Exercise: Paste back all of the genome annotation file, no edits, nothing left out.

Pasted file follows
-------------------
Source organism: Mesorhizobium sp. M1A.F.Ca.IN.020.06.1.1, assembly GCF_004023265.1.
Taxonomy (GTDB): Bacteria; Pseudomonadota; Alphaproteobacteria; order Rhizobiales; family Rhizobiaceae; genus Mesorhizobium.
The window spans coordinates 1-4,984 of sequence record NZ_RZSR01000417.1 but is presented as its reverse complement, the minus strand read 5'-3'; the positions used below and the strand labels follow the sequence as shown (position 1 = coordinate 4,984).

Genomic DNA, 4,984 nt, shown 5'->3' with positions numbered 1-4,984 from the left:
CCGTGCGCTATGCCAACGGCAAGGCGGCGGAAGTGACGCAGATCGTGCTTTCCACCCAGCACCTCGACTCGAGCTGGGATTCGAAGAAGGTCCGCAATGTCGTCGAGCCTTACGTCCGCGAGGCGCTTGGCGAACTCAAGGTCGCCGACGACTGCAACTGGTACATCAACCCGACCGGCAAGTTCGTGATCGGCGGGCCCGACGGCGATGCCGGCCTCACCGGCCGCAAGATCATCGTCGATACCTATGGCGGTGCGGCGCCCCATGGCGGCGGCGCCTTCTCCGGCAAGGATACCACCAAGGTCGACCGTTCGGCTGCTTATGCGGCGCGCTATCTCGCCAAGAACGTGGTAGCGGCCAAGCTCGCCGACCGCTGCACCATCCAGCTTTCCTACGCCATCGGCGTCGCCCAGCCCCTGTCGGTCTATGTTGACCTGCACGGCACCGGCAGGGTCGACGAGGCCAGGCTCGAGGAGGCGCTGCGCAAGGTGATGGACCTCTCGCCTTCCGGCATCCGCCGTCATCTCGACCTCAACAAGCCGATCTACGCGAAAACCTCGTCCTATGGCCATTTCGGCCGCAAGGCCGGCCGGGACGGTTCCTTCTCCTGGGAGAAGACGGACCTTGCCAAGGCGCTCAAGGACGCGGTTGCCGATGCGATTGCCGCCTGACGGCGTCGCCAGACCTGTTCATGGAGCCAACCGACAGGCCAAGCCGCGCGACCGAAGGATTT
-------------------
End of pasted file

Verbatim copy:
Source organism: Mesorhizobium sp. M1A.F.Ca.IN.020.06.1.1, assembly GCF_004023265.1.
Taxonomy (GTDB): Bacteria; Pseudomonadota; Alphaproteobacteria; order Rhizobiales; family Rhizobiaceae; genus Mesorhizobium.
The window spans coordinates 1-4,984 of sequence record NZ_RZSR01000417.1 but is presented as its reverse complement, the minus strand read 5'-3'; the positions used below and the strand labels follow the sequence as shown (position 1 = coordinate 4,984).

Genomic DNA, 4,984 nt, shown 5'->3' with positions numbered 1-4,984 from the left:
CCGTGCGCTATGCCAACGGCAAGGCGGCGGAAGTGACGCAGATCGTGCTTTCCACCCAGCACCTCGACTCGAGCTGGGATTCGAAGAAGGTCCGCAATGTCGTCGAGCCTTACGTCCGCGAGGCGCTTGGCGAACTCAAGGTCGCCGACGACTGCAACTGGTACATCAACCCGACCGGCAAGTTCGTGATCGGCGGGCCCGACGGCGATGCCGGCCTCACCGGCCGCAAGATCATCGTCGATACCTATGGCGGTGCGGCGCCCCATGGCGGCGGCGCCTTCTCCGGCAAGGATACCACCAAGGTCGACCGTTCGGCTGCTTATGCGGCGCGCTATCTCGCCAAGAACGTGGTAGCGGCCAAGCTCGCCGACCGCTGCACCATCCAGCTTTCCTACGCCATCGGCGTCGCCCAGCCCCTGTCGGTCTATGTTGACCTGCACGGCACCGGCAGGGTCGACGAGGCCAGGCTCGAGGAGGCGCTGCGCAAGGTGATGGACCTCTCGCCTTCCGGCATCCGCCGTCATCTCGACCTCAACAAGCCGATCTACGCGAAAACCTCGTCCTATGGCCATTTCGGCCGCAAGGCCGGCCGGGACGGTTCCTTCTCCTGGGAGAAGACGGACCTTGCCAAGGCGCTCAAGGACGCGGTTGCCGATGCGATTGCCGCCTGACGGCGTCGCCAGACCTGTTCATGGAGCCAACCGACAGGCCAAGCCGCGCGACCGAAGGATTT